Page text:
What Does It Mean to Own an IP Address?
An IP address is a unique identifier assigned to devices that enables them to communicate over the internet. IP addresses are grouped into blocks or ranges.
When you own an IP address block, you have the authority and responsibility to manage the allocation and use of the IP addresses within that block.
This ownership is usually granted by a regional Internet registry (RIR) or an Internet service provider (ISP). An RIR is an organization that oversees the distribution and registration of IP addresses. There are five RIRs worldwide, each with their own geographic coverage. Meanwhile, ISPs are typically private companies that allocate IP address blocks to their customers.
IP addresses are a limited resource. Ownership of IP address blocks is subject to various policies and regulations set by the RIRs or other governing bodies. The process of obtaining an IP address block typically involves demonstrating a legitimate need and meeting certain criteria, such as demonstrating efficient utilization of the addresses.
When you own an IP address block, you can do the following:
As the owner, you can assign specific IP addresses from the block to your devices or network infrastructure. This allows you to control the IP addresses used by your organization or network.
You can divide the IP address block into smaller networks. Subdividing a block into smaller network is commonly known as subnetting. This enables you to create separate networks within your organization or allocate addresses to different locations or departments. Subnetting is done to create a better organized, more secure, and more performant network.
IP address blocks are used in routing tables to direct network traffic between different networks. As the owner, you have the authority to configure the routing tables and determine how traffic flows within your network and beyond.
IP Address Management
You are responsible for managing and maintaining the IP addresses that you own. This includes tracking usage, ensuring efficient allocation, and handling any necessary changes or updates.
Revocation of Your Ownership
It is possible for a regional Internet registry (RIR) to reclaim or take away a block of IP addresses under certain circumstances. RIRs have policies and guidelines in place to ensure efficient and fair allocation of IP addresses and to prevent misuse or hoarding of address space. If an organization is found to be in violation of these policies or if there are specific reasons that warrant reclamation, the RIR may take action to reclaim the IP address block.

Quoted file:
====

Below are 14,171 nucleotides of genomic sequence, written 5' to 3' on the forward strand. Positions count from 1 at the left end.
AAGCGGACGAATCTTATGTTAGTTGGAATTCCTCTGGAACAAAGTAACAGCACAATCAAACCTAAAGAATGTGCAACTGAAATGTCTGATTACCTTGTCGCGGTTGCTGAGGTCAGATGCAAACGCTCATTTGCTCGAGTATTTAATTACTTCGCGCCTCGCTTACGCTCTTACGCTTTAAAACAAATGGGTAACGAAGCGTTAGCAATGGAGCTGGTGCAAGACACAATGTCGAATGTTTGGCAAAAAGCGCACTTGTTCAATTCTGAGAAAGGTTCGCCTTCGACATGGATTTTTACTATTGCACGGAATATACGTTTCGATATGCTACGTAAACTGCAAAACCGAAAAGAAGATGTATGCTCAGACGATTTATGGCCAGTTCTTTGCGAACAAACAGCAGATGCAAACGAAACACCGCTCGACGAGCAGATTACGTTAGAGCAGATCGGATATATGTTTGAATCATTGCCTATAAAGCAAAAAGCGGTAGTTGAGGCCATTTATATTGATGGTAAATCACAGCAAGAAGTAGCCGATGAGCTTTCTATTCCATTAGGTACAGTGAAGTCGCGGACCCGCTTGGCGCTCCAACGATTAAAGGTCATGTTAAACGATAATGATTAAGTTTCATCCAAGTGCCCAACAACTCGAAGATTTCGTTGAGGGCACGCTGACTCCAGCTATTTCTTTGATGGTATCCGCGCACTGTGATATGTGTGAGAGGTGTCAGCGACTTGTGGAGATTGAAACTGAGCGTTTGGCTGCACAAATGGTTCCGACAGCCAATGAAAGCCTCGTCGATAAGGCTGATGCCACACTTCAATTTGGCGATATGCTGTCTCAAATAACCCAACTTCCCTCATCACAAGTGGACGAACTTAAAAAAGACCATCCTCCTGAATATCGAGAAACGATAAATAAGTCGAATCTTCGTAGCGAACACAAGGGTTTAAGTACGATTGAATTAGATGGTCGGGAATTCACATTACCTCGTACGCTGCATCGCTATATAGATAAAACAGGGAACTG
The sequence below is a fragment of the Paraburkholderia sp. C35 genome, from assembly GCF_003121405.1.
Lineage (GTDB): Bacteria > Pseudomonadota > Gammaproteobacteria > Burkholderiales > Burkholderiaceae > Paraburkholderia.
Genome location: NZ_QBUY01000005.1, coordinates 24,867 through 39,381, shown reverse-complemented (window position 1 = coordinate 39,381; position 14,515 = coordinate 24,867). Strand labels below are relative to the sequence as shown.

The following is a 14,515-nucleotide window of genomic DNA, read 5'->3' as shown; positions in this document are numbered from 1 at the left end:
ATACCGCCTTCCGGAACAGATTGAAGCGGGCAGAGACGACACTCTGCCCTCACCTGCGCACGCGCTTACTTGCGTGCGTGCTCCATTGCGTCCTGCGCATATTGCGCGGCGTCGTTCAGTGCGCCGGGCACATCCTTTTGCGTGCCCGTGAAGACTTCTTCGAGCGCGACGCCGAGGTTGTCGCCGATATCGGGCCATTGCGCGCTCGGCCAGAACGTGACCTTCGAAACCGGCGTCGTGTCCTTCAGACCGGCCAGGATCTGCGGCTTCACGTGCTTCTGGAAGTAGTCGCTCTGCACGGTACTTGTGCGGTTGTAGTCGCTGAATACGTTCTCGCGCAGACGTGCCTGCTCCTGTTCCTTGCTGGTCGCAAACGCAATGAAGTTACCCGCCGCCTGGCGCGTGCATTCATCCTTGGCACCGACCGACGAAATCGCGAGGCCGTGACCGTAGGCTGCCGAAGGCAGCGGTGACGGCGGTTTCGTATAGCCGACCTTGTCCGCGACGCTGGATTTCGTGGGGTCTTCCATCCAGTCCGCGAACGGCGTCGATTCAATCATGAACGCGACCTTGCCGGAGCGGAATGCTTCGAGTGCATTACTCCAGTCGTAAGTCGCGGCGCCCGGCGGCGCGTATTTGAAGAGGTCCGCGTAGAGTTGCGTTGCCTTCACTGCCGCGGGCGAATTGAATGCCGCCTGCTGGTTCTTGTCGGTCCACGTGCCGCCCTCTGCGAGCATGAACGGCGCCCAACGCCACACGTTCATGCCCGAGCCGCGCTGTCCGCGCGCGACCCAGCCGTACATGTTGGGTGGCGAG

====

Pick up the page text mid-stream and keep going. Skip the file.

There are a few scenarios in which an RIR may reclaim an IP address block. Each RIR has their own policies. For this example, we'll focus on the revocation policies by ARIN.
Non-Compliance to Policies
If an organization fails to adhere to the policies and requirements set by the RIR for IP address allocation and usage, the RIR may reclaim the address block. This could include situations where the organization is not efficiently utilizing the addresses, violating the terms of the allocation agreement, or engaging in unauthorized transfer or sale of addresses.
Dissolution or Closure
If an organization ceases to exist or is no longer operating, the RIR may reclaim the IP address block allocated to that organization. This ensures that the address space is returned to the pool of available addresses and can be reallocated to other entities.
Fraudulent or Misleading Information
If an organization provided fraudulent or misleading information during the allocation process, or if it was discovered that the information provided was inaccurate or misrepresented, the RIR may reclaim the IP address block.
RIRs typically follow a multi-step process before reclaiming IP address blocks. This includes communication with the organization in question, allowing them an opportunity to rectify any issues or address concerns. Reclamation is typically considered a last resort when other measures have failed or the violations are severe.
It's important for organizations to understand and comply with the policies and guidelines set by the RIRs to maintain the legitimacy and ownership of their allocated IP address blocks.
When your resources are revoked, they are taken out of an RIR's database and Whois. They are then placed back into ARIN's pool of available resources for distribution to other organizations. While you can request new resources in the future, there is no guarantee that you will receive the same ones you previously had.